Training Opportunities – April 14, 2016

Webinar – Making the Link, Part I – Increasing Access to Community Programs for Chronic Disease Prevention and Management

Wednesday, April 20th, 11:00 a.m. – 12:30 p.m. Click here to register.

The webinar hosted by the CDC’s Division of Community Health will provide strategies on how community health organizations can work with key stakeholders to help increase access to clinical and community preventive services, including chronic disease management.

Webinar – Communicating Controversial Tobacco Control Policies with Executive Leadership

Monday, April 25, 2016, 12:00 – 1:15 p.m. Click here to register.

This webinar of the Spring Webinar Series by the Tobacco Control Network will highlight some controversial topics related to tobacco policy. The webinar features a dynamic array of speakers who will discuss how they were able to achieve successes in tobacco policy areas with the support of their executive leadership. Participants of the webinar will explore topics including, but not limited to, raising the tobacco purchasing age to 21, working to address health equity among LGBT communities, mentholated cigarettes, and e-cigarettes.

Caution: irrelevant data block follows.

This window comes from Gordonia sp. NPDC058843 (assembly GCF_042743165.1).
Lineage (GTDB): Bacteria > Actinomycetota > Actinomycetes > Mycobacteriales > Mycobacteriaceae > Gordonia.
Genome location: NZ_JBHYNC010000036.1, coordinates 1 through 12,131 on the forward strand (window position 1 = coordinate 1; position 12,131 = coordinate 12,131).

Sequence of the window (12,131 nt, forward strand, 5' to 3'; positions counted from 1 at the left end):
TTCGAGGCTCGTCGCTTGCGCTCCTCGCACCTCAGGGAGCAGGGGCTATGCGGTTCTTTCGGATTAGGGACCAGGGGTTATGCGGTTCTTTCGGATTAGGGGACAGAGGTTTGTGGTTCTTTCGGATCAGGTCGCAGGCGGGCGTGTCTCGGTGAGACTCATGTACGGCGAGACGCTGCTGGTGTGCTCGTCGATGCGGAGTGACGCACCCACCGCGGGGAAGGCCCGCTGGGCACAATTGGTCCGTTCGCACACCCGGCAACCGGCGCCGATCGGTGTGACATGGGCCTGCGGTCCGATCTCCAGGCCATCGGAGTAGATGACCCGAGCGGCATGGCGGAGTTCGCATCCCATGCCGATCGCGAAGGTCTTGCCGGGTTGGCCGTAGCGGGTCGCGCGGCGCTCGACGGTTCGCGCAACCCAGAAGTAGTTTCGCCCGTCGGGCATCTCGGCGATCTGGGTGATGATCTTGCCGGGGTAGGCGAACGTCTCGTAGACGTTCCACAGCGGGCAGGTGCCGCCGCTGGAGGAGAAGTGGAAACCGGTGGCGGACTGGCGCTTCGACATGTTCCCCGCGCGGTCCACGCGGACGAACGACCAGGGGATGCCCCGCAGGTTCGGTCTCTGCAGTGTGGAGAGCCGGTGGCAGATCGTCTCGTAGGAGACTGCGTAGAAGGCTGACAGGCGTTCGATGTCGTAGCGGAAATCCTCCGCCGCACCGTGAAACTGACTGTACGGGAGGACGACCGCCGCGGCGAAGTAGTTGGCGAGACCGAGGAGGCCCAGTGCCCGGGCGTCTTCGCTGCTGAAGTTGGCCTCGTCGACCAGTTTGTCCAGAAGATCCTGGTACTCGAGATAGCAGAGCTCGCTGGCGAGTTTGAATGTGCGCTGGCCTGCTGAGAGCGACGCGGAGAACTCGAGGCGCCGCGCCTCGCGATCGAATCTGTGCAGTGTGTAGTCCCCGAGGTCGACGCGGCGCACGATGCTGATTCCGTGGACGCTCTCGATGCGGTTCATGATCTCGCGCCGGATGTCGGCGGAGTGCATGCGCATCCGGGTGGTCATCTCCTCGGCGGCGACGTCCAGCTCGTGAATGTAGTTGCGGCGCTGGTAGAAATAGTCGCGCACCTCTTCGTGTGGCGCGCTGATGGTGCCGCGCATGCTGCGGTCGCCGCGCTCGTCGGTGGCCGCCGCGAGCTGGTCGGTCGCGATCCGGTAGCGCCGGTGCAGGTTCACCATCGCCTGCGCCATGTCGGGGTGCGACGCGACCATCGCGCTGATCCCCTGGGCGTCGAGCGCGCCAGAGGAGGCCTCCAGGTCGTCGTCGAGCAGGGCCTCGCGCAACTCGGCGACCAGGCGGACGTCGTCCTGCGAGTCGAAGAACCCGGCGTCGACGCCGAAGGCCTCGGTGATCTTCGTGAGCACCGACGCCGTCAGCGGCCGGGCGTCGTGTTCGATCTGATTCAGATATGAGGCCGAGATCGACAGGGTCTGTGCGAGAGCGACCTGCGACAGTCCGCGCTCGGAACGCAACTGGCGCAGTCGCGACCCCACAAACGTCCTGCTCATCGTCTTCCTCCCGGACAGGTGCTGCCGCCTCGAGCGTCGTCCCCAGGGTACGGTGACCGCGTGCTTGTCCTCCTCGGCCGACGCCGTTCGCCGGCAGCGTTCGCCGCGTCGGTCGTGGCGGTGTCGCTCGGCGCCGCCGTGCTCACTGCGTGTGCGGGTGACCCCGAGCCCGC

Webinar – Controlling Your Own Density: Strategies to Reduce the Number of Tobacco Outlets in your Community

Tuesday, May 3, 2016, 11am PT. Click here to register.

This webinar, part of the CDC/OSH point-of-sale webinar series, will discuss the importance of density reduction as a tobacco control strategy. Experts will explore different methods for reducing density and outline the legal issues involved with addressing existing retailers. They will also discuss a comprehensive policy: San Francisco’s equity-focused density reduction ordinance.